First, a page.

3 steps to decrease antipsychotic drug use with activities and programming

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3 steps to decrease antipsychotic drug use with activities and programming

Posted on May 27, 2013

Around 90 percent of people with dementia experience aggression, agitation and psychosis (delusions and hallucinations). These symptoms are known as behavioral and psychological symptoms of dementia and can be very distressing for the person with dementia, their family and others who may be providing care.

A common cause of these symptoms is the use of antipsychotic drugs. In early 2012, the FDA warned that treatment with antipsychotic drugs increases the risk of death among elderly patients with dementia, and now a new study confirms that some drugs are riskier than others. CMS partnered with the American Health Care Association’s Quality Initiative, which called for a 15% reduction in antipsychotic use in nursing homes by the end of 2012. Providers fell far short of that goal, AHCA recently announced.

There are a number of simple treatment and therapy options that can reduce the instance of behavioral and psychological symptoms without the need for medication. These are based on the principles of person-centered care which staff can offer by:

1. Understanding the source of the behavior:

Get details about the resident’s behavioral expressions of distress (nature, frequency, severity, and duration) and the risks of those behaviors, and discuss potential underlying causes with the care team and family. Before medication is considered, any person with dementia who develops behavioral and psychological symptoms should be offered an assessment by a caregiver as soon as possible. This assessment should try to establish any possible underlying factors that may have triggered or may be aggravating the person’s symptoms. It is important to ensure that the person with dementia is physically healthy, comfortable and well cared for.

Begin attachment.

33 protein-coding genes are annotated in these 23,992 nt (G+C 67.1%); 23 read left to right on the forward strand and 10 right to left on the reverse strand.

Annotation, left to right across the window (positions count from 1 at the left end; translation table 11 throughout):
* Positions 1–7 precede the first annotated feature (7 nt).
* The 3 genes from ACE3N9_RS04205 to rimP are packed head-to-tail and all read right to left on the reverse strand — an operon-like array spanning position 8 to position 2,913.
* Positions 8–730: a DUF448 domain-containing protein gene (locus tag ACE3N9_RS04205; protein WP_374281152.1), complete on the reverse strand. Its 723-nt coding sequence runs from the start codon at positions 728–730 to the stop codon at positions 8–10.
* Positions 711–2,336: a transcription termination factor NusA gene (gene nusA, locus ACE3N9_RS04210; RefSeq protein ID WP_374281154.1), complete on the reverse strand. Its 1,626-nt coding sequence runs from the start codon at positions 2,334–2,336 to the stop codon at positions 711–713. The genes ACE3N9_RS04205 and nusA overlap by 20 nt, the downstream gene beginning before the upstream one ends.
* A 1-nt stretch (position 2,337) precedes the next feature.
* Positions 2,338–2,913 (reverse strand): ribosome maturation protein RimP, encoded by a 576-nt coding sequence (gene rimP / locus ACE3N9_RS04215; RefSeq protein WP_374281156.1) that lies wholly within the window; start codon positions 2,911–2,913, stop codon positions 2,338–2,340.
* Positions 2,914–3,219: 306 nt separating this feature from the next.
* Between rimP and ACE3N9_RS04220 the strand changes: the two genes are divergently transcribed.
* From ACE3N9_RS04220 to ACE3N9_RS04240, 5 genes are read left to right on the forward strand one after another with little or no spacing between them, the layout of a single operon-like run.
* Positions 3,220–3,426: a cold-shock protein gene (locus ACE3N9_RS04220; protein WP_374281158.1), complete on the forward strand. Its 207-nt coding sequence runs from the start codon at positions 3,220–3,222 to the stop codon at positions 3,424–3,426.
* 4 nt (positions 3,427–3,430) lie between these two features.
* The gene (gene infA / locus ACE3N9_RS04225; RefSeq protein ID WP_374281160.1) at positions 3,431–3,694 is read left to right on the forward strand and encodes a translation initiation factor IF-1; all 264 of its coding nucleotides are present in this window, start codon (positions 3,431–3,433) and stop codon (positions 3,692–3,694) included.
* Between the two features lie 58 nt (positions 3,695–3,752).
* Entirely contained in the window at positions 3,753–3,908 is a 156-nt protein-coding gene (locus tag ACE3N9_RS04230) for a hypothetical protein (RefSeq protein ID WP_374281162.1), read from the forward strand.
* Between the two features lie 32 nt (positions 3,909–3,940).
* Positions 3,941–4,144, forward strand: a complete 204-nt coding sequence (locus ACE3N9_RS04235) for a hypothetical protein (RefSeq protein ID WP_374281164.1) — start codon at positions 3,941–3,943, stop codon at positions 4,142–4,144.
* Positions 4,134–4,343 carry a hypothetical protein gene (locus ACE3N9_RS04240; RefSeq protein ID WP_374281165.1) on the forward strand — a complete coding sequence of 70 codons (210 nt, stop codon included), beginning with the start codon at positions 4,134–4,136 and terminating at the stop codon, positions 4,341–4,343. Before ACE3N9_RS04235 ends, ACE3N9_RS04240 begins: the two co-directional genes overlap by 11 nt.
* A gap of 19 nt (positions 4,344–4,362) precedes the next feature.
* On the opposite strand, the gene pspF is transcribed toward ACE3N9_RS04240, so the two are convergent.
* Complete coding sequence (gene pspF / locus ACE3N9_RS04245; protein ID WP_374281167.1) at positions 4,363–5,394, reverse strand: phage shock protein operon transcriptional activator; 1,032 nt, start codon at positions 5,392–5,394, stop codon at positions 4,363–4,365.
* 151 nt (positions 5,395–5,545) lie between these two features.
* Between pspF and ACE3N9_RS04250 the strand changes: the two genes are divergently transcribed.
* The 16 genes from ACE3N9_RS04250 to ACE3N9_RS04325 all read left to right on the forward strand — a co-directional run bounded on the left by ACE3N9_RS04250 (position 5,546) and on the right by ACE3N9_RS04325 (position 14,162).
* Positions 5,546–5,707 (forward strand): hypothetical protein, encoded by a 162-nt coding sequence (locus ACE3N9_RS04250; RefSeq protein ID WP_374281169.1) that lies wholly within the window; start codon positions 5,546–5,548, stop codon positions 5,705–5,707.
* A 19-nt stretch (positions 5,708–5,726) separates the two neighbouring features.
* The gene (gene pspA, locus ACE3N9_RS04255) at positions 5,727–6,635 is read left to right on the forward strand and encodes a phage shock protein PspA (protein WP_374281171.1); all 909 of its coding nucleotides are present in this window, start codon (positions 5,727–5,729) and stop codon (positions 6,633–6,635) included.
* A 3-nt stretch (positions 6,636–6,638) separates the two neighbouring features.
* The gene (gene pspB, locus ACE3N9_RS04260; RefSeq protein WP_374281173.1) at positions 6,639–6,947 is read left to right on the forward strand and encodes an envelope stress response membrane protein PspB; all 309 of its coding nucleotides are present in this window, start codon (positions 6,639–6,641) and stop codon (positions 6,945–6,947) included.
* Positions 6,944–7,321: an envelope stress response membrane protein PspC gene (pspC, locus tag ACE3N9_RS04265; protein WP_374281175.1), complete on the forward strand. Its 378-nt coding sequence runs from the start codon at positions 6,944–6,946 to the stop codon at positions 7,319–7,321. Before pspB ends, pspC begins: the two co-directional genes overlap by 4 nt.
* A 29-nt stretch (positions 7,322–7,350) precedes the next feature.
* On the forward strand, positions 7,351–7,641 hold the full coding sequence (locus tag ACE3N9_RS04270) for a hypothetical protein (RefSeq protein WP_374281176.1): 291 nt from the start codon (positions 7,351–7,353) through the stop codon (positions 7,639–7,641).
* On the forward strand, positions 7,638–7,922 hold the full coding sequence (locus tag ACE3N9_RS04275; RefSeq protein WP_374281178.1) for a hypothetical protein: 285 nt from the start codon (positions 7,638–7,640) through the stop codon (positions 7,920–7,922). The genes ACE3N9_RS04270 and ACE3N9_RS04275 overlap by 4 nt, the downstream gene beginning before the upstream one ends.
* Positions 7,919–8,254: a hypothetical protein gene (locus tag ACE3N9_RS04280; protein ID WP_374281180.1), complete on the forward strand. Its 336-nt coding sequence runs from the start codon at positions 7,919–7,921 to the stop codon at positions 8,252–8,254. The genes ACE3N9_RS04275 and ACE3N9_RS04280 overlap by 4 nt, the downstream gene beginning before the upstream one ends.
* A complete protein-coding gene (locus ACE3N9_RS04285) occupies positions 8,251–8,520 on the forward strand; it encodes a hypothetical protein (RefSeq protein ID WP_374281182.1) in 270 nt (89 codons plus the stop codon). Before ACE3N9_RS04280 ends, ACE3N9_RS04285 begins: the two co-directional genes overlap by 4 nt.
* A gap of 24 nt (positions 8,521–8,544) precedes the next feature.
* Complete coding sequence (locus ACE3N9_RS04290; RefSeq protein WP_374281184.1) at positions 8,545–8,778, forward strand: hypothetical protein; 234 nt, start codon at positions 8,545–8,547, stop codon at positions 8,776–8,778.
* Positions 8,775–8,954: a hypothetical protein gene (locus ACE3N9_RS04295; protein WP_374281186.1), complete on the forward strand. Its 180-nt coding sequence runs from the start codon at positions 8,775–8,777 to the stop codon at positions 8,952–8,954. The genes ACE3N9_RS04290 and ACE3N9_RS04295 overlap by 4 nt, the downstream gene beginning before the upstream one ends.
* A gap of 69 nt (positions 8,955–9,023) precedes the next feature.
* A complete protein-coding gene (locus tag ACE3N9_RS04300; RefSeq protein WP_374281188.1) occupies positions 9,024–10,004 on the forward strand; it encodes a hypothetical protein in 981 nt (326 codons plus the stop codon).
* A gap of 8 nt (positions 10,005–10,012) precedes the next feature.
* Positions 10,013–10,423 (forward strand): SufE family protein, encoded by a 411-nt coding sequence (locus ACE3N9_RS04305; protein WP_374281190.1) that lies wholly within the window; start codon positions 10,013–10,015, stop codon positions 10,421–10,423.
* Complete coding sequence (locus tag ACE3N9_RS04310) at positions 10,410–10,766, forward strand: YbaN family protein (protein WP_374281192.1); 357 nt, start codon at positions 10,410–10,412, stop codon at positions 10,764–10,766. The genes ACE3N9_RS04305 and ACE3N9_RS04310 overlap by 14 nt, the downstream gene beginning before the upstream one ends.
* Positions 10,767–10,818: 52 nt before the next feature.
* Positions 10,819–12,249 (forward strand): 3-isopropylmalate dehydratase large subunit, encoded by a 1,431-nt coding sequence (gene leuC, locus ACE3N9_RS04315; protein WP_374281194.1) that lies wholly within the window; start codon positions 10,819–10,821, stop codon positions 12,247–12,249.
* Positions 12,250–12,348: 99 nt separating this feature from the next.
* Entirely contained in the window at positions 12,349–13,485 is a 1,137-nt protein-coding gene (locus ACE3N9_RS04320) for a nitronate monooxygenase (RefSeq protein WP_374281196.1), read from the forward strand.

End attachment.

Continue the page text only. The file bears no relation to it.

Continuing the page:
2. Filtering out avoidable causes of behaviors

Exclude potentially remediable causes of behaviors such as:

  • B12 Folic Acid Deficiency
  • Infection
  • Hunger/thirst
  • Nocturia
  • Hypercalcemia
  • Pain
  • Hypothyroidism
  • Constipation
  • Medication/Drug induced delirium

Once the potential causes are excluded, one should determine if symptoms are severe, distressing or risky enough to adversely affect the safety of residents.

3. Introducing activities and programming with a person centered approach

Try environmental and other approaches that attempt to understand and address behavior as a form of communication in persons with dementia, and modify the environment and daily routines to meet the person’s needs. Simple non-drug treatments, such as reminiscence therapy and social interaction, can also prevent the need for drugs. For example, research suggests that some symptoms can be reduced by just 10 minutes of one-to-one time each day. A recent study also demonstrated that recognizing and treating pain can significantly reduce agitation and aggression in people with dementia. Other examples of treatments include aromatherapy, talking therapies, animal therapy, music and dance therapy and massage. Here are the basic elements needed in any strategy:

a)     Treating the person with dignity and respect

b)    Understanding their history, lifestyle, culture and preferences,

c)     Including their likes, dislikes, hobbies and interests

d)    Looking at situations from the point of view of the person with dementia

e)     Providing opportunities for the person to have conversations and relationships with other people

f)     Ensuring the person has the chance to try new things or take part in activities they enjoy.

g)    The person should also be helped to lead an active life, with interesting and stimulating daily activities. In this way it is often possible to avoid the use of drugs altogether.